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Name That Tune – The Dancing CEO

“And those who were seen dancing were thought to be insane by those who could not hear the music.”  – Friedrich Nietzsche

People who strike out alone to design or create a way of work for themselves must be crazy. Seriously, at some point during the day we (I’m one of them) see the world through fuschia-colored glasses. That’s the only way to keep going. These people see colors and signs that aren’t visible to the rational human eye. The music they hear must be intoxicating. They are, using Nietzsche’s quote, crazy dancers.

American Ballet Theatre soloist Misty Copeland a far cry from the normally staid world of ballet. “Everything is odd about what I do,” she says." (New York Post)

American Ballet Theatre soloist Misty Copeland a far cry from the normally staid world of ballet. “Everything is odd about what I do,” she says.” (New York Post)

Crazy dancers ignore markers that normal folk see. Depending on the importance of that tell tale business fact or sign, it could be a devastating choice. Or, it could liberating and exhilarating as it frees the lone dreamer turn a deaf ear to the sirens and continue moving in a direction towards their ultimate goal. That’s something like Steve Jobs’ reality distortion field. Or how Tyler Perry continued to produce plays and drama when there was no real audience to speak of. He heard laughter somewhere.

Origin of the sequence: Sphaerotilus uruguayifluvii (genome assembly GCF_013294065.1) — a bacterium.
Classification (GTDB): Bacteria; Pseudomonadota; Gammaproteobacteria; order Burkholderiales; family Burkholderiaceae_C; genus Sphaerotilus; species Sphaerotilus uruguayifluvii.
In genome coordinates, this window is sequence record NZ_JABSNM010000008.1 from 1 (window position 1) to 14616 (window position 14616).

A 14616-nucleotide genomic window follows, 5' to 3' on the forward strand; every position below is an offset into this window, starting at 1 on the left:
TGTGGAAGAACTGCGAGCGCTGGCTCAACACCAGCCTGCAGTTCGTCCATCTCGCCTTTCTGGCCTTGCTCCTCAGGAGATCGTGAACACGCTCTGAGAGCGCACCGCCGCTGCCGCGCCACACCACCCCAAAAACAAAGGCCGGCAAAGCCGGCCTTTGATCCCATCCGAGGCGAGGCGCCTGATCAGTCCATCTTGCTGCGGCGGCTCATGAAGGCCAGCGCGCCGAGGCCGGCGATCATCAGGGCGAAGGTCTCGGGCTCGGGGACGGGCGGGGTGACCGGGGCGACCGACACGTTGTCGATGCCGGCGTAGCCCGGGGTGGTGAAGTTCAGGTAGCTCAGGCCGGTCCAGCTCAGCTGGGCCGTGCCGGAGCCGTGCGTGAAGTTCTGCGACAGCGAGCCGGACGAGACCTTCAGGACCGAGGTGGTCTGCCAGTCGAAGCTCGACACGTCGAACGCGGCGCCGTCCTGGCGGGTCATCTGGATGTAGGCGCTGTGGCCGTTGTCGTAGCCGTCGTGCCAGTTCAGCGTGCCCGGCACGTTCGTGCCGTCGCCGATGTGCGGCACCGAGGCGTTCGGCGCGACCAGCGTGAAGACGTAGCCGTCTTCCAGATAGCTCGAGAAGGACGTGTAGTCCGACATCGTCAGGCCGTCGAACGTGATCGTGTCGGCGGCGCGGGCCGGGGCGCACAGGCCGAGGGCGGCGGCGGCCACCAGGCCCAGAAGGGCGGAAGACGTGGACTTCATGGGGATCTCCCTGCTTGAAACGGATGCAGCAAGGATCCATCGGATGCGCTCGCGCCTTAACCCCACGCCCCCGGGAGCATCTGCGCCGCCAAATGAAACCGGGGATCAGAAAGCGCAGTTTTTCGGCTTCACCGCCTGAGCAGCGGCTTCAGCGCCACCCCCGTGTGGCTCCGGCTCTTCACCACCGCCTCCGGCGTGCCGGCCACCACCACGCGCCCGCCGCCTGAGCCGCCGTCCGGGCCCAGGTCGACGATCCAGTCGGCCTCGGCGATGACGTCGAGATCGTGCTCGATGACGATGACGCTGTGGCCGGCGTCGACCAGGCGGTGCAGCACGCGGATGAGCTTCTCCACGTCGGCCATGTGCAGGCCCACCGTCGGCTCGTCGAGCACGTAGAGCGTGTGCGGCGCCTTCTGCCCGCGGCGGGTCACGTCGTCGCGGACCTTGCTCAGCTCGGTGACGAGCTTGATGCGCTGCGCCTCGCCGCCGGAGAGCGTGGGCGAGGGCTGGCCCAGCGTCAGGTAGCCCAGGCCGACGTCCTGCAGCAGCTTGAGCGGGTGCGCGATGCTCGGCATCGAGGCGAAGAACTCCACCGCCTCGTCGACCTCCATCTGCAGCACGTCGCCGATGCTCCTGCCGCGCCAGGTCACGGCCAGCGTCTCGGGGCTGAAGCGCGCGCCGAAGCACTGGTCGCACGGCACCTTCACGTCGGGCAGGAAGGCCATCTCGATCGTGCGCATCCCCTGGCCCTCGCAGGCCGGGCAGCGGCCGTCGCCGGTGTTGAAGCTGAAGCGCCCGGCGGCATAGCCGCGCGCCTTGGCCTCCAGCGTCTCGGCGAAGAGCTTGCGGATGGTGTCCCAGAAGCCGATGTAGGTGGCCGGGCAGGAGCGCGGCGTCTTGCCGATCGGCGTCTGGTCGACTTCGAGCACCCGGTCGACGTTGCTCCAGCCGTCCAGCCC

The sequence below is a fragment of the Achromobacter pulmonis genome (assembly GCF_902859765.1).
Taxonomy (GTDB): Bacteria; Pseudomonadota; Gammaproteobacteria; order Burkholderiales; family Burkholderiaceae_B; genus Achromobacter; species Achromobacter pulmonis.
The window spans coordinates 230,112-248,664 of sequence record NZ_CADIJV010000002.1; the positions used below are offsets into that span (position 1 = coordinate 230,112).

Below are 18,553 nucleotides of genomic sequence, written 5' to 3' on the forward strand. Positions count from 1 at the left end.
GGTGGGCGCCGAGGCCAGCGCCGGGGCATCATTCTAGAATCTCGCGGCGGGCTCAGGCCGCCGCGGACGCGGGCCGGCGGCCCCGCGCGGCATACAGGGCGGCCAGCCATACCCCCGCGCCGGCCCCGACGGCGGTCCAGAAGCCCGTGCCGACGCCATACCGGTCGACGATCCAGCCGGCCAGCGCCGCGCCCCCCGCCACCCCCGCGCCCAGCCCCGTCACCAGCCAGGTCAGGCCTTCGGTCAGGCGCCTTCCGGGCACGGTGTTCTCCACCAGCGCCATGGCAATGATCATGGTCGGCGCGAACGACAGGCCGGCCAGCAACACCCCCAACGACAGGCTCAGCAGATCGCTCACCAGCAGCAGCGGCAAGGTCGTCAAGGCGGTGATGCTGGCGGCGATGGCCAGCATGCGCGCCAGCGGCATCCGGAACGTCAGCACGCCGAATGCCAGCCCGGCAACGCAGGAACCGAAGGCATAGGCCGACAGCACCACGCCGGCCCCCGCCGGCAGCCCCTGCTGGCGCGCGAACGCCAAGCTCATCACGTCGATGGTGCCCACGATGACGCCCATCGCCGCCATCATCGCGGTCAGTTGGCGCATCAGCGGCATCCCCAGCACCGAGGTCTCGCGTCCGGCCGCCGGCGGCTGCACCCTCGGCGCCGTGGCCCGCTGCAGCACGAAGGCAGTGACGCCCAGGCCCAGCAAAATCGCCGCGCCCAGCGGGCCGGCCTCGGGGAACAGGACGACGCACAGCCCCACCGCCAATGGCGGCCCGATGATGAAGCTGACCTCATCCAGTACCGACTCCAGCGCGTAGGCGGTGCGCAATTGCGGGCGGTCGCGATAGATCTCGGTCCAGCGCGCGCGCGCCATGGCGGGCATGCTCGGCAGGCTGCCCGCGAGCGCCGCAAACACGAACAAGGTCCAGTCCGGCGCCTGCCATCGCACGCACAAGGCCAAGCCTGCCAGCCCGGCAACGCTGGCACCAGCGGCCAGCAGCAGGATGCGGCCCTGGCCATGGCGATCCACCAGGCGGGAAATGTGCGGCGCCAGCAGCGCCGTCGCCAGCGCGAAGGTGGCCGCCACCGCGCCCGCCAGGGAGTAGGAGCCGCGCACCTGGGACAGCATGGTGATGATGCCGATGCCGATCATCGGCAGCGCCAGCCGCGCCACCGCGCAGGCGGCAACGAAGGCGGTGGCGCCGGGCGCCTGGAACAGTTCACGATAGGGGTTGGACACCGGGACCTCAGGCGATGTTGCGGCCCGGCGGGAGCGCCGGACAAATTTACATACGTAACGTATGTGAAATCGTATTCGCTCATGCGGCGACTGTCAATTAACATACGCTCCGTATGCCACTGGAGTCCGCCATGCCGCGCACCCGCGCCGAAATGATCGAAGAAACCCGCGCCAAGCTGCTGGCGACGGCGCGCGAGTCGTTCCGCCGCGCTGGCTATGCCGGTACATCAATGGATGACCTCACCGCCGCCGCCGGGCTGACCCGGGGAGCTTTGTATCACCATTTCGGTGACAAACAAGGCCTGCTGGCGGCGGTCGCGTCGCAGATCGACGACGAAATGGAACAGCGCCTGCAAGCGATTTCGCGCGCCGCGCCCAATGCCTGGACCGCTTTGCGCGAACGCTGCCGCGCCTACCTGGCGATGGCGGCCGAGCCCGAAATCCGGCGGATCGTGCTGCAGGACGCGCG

At that point, creatives and CEOs must be sure to have sane folk nearby. The sane folk add that critical backbeat. Speaking recently with other business owners, they shared lessons learned along the way. Most said that they would slow down for a second, remove the glasses and listen to a mentor, expert or employee about the best course to take over the next phase of the enterprise. They would listen.

Don’t stop dancing! Simply add discipline.

If the CEOs and creatives turn the music volume down long enough to hear others clearly it could add to the longevity and ultimate success of a business. A mentor may offer a life lesson that he/she learned earlier. An expert may disclose an alternative to an ineffective solution that is costing the enterprise. Lastly, an employee could provide a ground floor view of what’s really happening in the business or effort. It may not be a simple task to shut off the sound and add the structure to the process, but it will certainly make a difference.

Bottom line, keep the music playing. Without a personal passion there’s little reason for continued sacrifice. Many won’t understand. Even those closest to you will question your mental capacity at times. But if you keep the three backup/ support figures close by – the mentor, expert and employee – you can dance however you choose.

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This entry was posted on 06/07/2013 by in Cup of Coffee, DOOR #3 and tagged , , , .
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